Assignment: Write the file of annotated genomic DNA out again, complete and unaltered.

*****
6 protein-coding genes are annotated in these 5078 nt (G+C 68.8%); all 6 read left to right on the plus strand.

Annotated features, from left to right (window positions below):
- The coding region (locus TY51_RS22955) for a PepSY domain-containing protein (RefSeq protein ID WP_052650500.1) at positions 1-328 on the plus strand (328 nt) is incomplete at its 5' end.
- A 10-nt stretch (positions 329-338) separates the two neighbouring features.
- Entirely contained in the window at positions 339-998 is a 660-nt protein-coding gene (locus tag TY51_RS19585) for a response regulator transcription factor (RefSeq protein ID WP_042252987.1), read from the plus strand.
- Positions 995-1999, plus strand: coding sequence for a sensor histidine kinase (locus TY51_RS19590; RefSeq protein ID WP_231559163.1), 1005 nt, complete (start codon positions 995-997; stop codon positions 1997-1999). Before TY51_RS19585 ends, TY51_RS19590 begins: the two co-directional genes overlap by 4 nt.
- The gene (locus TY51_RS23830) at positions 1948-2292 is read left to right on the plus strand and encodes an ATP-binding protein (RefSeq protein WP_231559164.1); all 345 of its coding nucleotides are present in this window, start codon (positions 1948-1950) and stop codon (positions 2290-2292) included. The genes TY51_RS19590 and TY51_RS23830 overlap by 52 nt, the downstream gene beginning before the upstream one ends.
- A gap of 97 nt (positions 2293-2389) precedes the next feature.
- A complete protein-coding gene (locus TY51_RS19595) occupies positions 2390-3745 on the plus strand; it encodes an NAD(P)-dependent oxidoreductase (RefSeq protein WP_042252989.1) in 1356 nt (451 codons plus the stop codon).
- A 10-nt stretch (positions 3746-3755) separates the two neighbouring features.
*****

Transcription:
6 protein-coding genes are annotated in these 5078 nt (G+C 68.8%); all 6 read left to right on the plus strand.

Annotated features, from left to right (window positions below):
- The coding region (locus TY51_RS22955) for a PepSY domain-containing protein (RefSeq protein ID WP_052650500.1) at positions 1-328 on the plus strand (328 nt) is incomplete at its 5' end.
- A 10-nt stretch (positions 329-338) separates the two neighbouring features.
- Entirely contained in the window at positions 339-998 is a 660-nt protein-coding gene (locus tag TY51_RS19585) for a response regulator transcription factor (RefSeq protein ID WP_042252987.1), read from the plus strand.
- Positions 995-1999, plus strand: coding sequence for a sensor histidine kinase (locus TY51_RS19590; RefSeq protein ID WP_231559163.1), 1005 nt, complete (start codon positions 995-997; stop codon positions 1997-1999). Before TY51_RS19585 ends, TY51_RS19590 begins: the two co-directional genes overlap by 4 nt.
- The gene (locus TY51_RS23830) at positions 1948-2292 is read left to right on the plus strand and encodes an ATP-binding protein (RefSeq protein WP_231559164.1); all 345 of its coding nucleotides are present in this window, start codon (positions 1948-1950) and stop codon (positions 2290-2292) included. The genes TY51_RS19590 and TY51_RS23830 overlap by 52 nt, the downstream gene beginning before the upstream one ends.
- A gap of 97 nt (positions 2293-2389) precedes the next feature.
- A complete protein-coding gene (locus TY51_RS19595) occupies positions 2390-3745 on the plus strand; it encodes an NAD(P)-dependent oxidoreductase (RefSeq protein WP_042252989.1) in 1356 nt (451 codons plus the stop codon).
- A 10-nt stretch (positions 3746-3755) separates the two neighbouring features.